Admissions Director Jobs: Salary and Career Facts
Research what it takes to become an admissions director. Learn about job qualifications, duties and salary information to find out if this is the career for you.
What Is an Admissions Director?
Admissions directors process applications to determine which students will be accepted into a college or university. They may also be involved in promoting their school and providing information to high schools or prospective students about their school and their school's programs. Admissions directors review data regarding enrollment and graduation numbers and determine how many students they can accept into each program. They review applications to determine which applicants meet the educational requirements and offer acceptance to the students they feel are most qualified and most ideally suited to be successful at their school.
|Degree Required||Master's degree at minimum; doctorates also available|
|Education Field of Study||Education administration|
|Job Growth (2018-2028)||7% (for all types of postsecondary education administrators)*|
|Median Salary (2019)||$66,791 (for all college/university admissions directors)**|
Source: *U.S. Bureau of Labor Statistics, **PayScale.com
What Qualifications and Training Do Admissions Directors Need?
Admissions directors and other school administrators typically start their careers as teachers, then earn master's degrees or doctorates to advance. A degree in educational administration at the graduate level plus work experience in admissions is sufficient to become an admissions director. Many schools prefer their admissions directors to have master's degrees, at minimum.
Both master's and doctoral degree programs promote the development of school leaders, although the approach is subtly different. Master's degree programs place more emphasis on the practical challenges of managing a school or school system and doctoral degree programs centralize on education theory and research. Courses in a master's degree program might include curriculum design, administrative technology, school-community relations and human resource management. Doctorate-level courses and seminars might cover school organization, leadership theory and education policy trends. Some master's degree programs provide opportunities to work an administrative internship. Doctoral programs require the completion of a dissertation.
Where Could I Work?
Community colleges, trade schools, 4-year colleges and universities, and private academies are your potential employers. According to the National Center for Education Statistics (NCES), there were 4,726 degree granting postsecondary institutions in 2012 and 33,620 private elementary and secondary schools in the U.S. as of Fall 2013 (http://nces.ed.gov). The U.S. Bureau of Labor Statistics (www.bls.gov) doesn't provide specific figures for admissions directors, but it does project a 7% increase in the employment of education administrators across the board over the 2018-2028 decade. Population growth and an increase in postsecondary school enrollment are expected to drive employment growth.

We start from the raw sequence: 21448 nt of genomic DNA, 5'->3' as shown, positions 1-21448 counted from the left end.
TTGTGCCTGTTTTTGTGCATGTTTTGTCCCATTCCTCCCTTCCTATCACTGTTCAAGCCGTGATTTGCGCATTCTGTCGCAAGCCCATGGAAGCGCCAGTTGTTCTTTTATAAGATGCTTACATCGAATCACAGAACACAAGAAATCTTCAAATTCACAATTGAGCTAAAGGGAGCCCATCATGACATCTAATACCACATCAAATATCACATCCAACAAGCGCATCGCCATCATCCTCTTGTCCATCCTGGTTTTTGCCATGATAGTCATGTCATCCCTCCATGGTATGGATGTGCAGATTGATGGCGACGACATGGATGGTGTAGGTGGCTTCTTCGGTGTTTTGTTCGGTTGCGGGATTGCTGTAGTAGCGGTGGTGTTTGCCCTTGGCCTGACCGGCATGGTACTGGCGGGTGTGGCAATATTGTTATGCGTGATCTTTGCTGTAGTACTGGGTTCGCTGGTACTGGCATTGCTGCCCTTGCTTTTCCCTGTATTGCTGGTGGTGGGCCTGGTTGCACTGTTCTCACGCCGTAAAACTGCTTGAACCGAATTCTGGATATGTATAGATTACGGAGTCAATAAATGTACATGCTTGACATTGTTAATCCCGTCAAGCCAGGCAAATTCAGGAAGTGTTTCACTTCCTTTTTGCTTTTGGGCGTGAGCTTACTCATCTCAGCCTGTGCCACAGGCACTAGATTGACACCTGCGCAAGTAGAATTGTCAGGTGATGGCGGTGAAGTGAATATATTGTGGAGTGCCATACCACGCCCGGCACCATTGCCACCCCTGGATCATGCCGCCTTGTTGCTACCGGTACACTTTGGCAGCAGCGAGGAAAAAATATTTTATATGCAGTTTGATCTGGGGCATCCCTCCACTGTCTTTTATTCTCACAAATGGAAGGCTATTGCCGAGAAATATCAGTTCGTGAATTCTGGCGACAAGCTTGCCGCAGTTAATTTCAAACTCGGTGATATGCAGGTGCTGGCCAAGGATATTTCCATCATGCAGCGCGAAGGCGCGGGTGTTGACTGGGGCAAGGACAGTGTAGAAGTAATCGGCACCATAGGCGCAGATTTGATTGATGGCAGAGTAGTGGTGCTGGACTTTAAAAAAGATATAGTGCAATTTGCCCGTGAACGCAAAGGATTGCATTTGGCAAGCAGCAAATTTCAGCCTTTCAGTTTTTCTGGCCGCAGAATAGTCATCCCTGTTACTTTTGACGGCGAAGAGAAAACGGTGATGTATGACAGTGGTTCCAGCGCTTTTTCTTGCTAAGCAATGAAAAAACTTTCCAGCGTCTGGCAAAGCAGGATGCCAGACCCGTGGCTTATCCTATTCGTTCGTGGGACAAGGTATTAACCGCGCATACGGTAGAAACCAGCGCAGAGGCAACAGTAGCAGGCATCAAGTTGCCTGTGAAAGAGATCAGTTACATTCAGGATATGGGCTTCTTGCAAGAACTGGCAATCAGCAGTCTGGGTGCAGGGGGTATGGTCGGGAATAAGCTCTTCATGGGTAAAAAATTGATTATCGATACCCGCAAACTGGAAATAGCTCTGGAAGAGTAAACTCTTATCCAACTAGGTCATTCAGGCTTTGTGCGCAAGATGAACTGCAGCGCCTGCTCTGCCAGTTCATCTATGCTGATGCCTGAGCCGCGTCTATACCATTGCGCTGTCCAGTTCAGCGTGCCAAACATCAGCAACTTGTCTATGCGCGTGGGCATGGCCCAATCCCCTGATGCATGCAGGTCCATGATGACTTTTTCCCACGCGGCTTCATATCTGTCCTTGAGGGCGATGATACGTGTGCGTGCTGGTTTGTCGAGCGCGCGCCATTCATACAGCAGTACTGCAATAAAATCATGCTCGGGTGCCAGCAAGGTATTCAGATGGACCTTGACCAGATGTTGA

What Will My Job Duties Be?
Your main duties revolve around leading the process of recruiting prospective students, assessing their character and academic capabilities and admitting those who meet your school's standards. While upholding standards, you'll also need to meet enrollment goals. You and the financial aid director will work together to coordinate the allocation of scholarships and loans. Intervals of travel may be part of your regular schedule.
Supporting duties include conferring with colleagues at other schools about their admissions requirements, course offerings and credit transfer policies, analyzing recruiting data, evaluating the effectiveness of admissions programs and facilitating organizational change. Your work will be aided if you have an understanding of communications technology as a tool for outreach and a familiarity with diverse populations.
What Salary Could I Earn?
PayScale.com figures show that the median annual salary of admissions directors at colleges and universities in 2019 was $66,791. For a higher-level role, Salary.com figures from 2019 noted that the median salary among chief admissions officers was $96,915. The middle 50% of earners made between $78,044-$124,331. In related occupations, Salary.com reports that associate admissions directors earned a median of $64,804, with admissions representatives earning a median of $41,523.
What Are Some Related Alternative Careers?
Human resources managers and public relations specialists need a minimum of a bachelor's degree to work in their fields. Human resource managers process applications, like admissions directors do, and determine which applicants are most qualified. The difference is that human resource managers are hiring applicants for employment, while admissions directors are offering students acceptance into a school program.
Public relations specialists use information that's provided through speeches, videos or publications to try to inform the public or influence their view of something or someone, such as a celebrity, a company, or a policy that they want people to support. Specialists' duties are similar to the work that admissions directors do when they provide information about their school and programs to potential students to entice them to apply to their school.